Mason, who is an engineer, founded Adra Systems in July 1983. Previously, he was a vice president of Applicon, Inc. and served on its board of directors before its acquisition by Schlumberger. Prior to Applicon, he spent ten years with General Electric in engineering and manufacturing management positions in a variety of industrial sectors. He has a Masters of Business Administration.
There is no technical revolution in CAD on the horizon, but because of the need to control data and engineering tools, product data management (CPDM) is the next trend, says Mason.
Design News: What else can we expect?
Mason: There are several. Knowledge-based engineering was a trend a few years ago. Today, there is a lot of talk about solid modeling, and, in fact, it seems solid modeling has been a trend for a long time. Yet, despite the talk and apparent trend, engineers still do most of their work in 2-D. We also hear a great deal these days about assembly modeling and all its advantages. If it ever becomes a reality, it could be a real breakthrough. The fact is, there are a lot of tools for engineers to use, and trends seem to take a long time to become established parts of the engineering process. Controlling and managing all those tools at engineers' disposal is critical if we are to streamline the design process and develop better products faster.
Q: What will be the next major technological breakthrough in CAD?
A: There will be no major revolution in CAD itself. But, because of that critical need to control and manage other tools, product data management will be the next trend. It's an outgrowth of concurrent engineering, and ties in to the idea of team development, virtual co-location, and the general belief that if we can get everyone on line we'll be better off. For example, our product, Matrix, allows real-time integration of engineering with other parts of the organization, while addressing the fact that engineers spend about 30% of their time looking up data. Matrix will cut that time and let them spend more of their time designing. We think of it as "Intellectual Asset Management."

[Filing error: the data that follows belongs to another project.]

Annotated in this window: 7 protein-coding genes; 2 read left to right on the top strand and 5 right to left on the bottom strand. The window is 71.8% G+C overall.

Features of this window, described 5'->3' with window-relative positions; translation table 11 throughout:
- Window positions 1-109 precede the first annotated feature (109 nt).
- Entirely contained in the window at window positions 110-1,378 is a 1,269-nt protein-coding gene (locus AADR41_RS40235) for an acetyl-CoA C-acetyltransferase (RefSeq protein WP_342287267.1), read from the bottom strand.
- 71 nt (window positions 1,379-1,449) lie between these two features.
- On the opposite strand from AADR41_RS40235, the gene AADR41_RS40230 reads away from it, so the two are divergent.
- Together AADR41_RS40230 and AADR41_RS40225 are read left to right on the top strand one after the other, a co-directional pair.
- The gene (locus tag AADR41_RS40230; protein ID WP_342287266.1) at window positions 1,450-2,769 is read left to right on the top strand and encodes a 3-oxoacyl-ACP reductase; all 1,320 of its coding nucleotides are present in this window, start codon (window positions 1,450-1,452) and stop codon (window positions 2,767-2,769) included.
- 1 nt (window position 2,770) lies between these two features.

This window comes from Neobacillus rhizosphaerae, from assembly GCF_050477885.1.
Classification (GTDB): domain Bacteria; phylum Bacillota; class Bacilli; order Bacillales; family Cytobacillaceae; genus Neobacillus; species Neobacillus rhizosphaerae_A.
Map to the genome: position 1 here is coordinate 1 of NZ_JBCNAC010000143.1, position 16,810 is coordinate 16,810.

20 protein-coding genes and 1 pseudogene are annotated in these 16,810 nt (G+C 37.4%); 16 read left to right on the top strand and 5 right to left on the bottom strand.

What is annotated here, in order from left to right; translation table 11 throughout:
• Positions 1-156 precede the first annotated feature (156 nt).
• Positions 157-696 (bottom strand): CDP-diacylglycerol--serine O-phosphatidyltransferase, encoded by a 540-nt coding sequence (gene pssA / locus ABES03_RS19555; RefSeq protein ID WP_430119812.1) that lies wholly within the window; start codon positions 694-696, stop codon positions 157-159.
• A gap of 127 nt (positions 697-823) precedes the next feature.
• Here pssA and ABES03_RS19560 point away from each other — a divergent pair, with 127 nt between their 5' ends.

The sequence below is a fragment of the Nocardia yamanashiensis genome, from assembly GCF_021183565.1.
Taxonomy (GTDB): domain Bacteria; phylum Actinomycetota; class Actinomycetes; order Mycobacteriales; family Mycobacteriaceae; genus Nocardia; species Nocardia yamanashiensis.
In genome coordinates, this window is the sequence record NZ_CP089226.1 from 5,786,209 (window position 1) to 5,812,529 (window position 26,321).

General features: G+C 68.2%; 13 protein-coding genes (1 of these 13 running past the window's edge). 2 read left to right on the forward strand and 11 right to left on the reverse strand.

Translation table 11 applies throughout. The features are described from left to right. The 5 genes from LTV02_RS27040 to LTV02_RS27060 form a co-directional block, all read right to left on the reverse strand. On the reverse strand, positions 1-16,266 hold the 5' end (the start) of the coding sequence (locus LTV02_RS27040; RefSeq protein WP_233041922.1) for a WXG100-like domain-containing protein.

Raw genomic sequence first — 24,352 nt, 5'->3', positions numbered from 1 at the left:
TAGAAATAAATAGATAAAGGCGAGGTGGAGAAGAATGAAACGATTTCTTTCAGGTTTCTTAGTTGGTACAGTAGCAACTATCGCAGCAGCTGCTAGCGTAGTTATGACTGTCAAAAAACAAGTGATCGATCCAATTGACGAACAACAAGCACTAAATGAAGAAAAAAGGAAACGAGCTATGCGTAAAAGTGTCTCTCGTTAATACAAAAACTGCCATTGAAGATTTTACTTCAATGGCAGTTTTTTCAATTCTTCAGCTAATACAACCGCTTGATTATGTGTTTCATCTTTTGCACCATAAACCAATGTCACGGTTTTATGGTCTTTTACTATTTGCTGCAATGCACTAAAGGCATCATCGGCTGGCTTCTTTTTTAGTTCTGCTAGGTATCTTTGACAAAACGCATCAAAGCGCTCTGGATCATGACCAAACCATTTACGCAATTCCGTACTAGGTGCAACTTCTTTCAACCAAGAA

Q: How does product data management change the engineering process?
A: It lets engineers do more engineering and less sitting in meetings. Matrix gives them better access to other tools they can use because they'll all be encapsulated within Matrix. PDM in general will also speed up design by enabling analysis on the fly. It will tie engineers into other departments so they can give data to and get data from such groups as purchasing, marketing, and manufacturing.
Q: What major challenges do engineers face as they try to use software in design?
A: Ease of use is critical. When software is easy to use, engineers can more quickly use it to get products to market faster. Ease-of-use issues often result in engineers using so-called high-end CAD products for conceptual work and 2-D packages such as ours for their actual work. In fact, we frequently hear stories from customers that confirm that fact.
The challenges facing users of product data management often boil down to finding the manpower to adapt traditional PDM to the engineering process. PDM involves re-engineering the organization.
Q: How is Adra Systems addressing those challenges?
A: We have always been a major proponent of ease of use, and vowed from day one that our products would be the easiest to use of any on the market. Regarding product data management, our Matrix product is totally object-oriented. Users can navigate the system and find what they're looking for faster. The visualization on the screen is stimulating and offers more opportunities for control. Also, we don't force users to administer the system enterprise-wide immediately. They can start out using it only for design and merge with other disciplines when they are ready.
Q: Will Matrix sales overtake sales of Cadra?
A: Yes. CAD in general is maturing. Our Cadra product itself may grow 20-40% a year, but Matrix will have explosive growth, maybe hundreds of percentage points a year. We believe Matrix will revolutionize PDM as much as Pro/ENGINEER revolutionized CAD.
Q: Which area of the world holds the most potential for engineering software sales?
A: I believe the biggest growth in software sales will come from the Pacific Rim. That growth will be about 30-50% a year. And that growth will go to U.S. software companies such as Adra Systems. We haven't seen much foreign competition worldwide.